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Maurice Evans

Maurice Evans

Along with actor-managers Walter Hampden and E.H. Sothern, Evans also holds the record for having starred on Broadway in more Shakespeare plays than any other actor.

Although John Barrymore is still considered the greatest American Shakespearean actor of the 20th century, the British-born Evans was the United States' pre-eminent exponent of Shakespeare from 1936 until 1946, during which he appeared in no less than four successive Broadway productions of "Hamlet", as well as a few of the Bard's other plays.

At age 88, he lived the longest of the regular or recurring "Bewitched" (1964) cast members.

Awarded a special Tony in 1950 for his body of stage work.

During World War II, he commanded the Special Entertainment Unit which included fellow actors Werner Klemperer and Carl Reiner.



During World War II, he presented a pare-down 90-minute "Hamlet" that became known as the "G.I. Hamlet" as many service members took in the play. Ironically, his first "Hamlet" on Broadway was the first time the play had been presented uncut on the Great White Way.

Evans appeared in more Broadway productions of Shakespeare's "Richard II" than any other actor. His record remains unbroken as of 2004. His first 1937 production of "Richard II" (there were two that year) is the longest-running production of the tragedy ever to play on Broadway.

First name properly pronounced "Morris" (the traditional English pronunciation of "Maurice"). In "Bewitched" (1964), in which his character shares his Christian name (but is pronounced in the American manner), Agnes Moorehead on at least one occasion slips and pronounces his name "Morris".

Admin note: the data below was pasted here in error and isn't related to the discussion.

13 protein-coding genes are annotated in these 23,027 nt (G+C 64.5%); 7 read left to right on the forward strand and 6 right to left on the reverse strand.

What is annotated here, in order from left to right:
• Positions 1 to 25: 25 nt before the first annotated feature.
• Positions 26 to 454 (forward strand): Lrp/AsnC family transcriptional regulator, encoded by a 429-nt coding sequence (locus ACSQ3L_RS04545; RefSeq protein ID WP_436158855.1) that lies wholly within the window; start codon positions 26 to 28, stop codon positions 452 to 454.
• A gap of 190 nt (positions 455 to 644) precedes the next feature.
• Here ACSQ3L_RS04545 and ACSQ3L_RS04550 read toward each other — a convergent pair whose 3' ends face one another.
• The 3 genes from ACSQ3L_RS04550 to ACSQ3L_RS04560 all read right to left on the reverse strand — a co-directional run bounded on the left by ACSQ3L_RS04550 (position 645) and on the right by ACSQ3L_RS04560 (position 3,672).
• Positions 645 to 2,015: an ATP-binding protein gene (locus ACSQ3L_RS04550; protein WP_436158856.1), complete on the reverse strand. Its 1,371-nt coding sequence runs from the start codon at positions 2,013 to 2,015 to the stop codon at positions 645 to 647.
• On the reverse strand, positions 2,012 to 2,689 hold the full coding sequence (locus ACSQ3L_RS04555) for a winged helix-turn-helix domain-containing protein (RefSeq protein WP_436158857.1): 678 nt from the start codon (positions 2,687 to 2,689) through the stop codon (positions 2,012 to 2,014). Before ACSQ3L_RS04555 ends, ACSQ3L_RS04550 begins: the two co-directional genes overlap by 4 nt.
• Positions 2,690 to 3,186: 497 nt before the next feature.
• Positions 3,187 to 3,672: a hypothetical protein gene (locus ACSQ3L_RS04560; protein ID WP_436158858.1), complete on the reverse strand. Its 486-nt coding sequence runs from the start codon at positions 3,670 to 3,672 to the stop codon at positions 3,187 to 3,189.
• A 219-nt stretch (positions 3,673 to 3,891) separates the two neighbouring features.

He played more leading roles in "Hallmark Hall of Fame" (1951) television productions of Shakespeare than any other actor, starring in versions of "Hamlet", "Macbeth", "Twelfth Night", "Richard II", "The Taming of the Shrew" and "The Tempest".

He probably made more appearances on the "Hallmark Hall of Fame" (a total of eleven) than any other actor, and his record most likely remains unbroken to this day.

His 1945 production of "Hamlet" was the longest-running Broadway production of the play, until surpassed by Richard Burton's 1964 revival.

Portrayed Hamlet in five consecutive revivals of the play on Broadway, between 1939 and 1947. Counting up all of his performances, he may well have played the role on Broadway more times than any other actor in history.

Started out as a boy singer, singing with the St. Andrews's choir in London.

While Evans was extremely well-known as a Shakespearean actor during the years that he was most active, his fame in this area was eventually eclipsed by that of Laurence Olivier and John Gielgud, who won even more acclaim for their performances than Evans did.

Won two Tony Awards: in 1950, a Special Award "for the work he did in guiding the City Center Theatre Company through a highly successful season, " and in 1954, as co-producer (with George Schaefer) of the Best Play winner, "The Teahouse of the August Moon." He was also twice nominated for Tony Awards: in 1957 as Best Actor (Dramatic) for "The Apple Cart" and in 1961 as Best Actor (Musical) for "Tenderloin."


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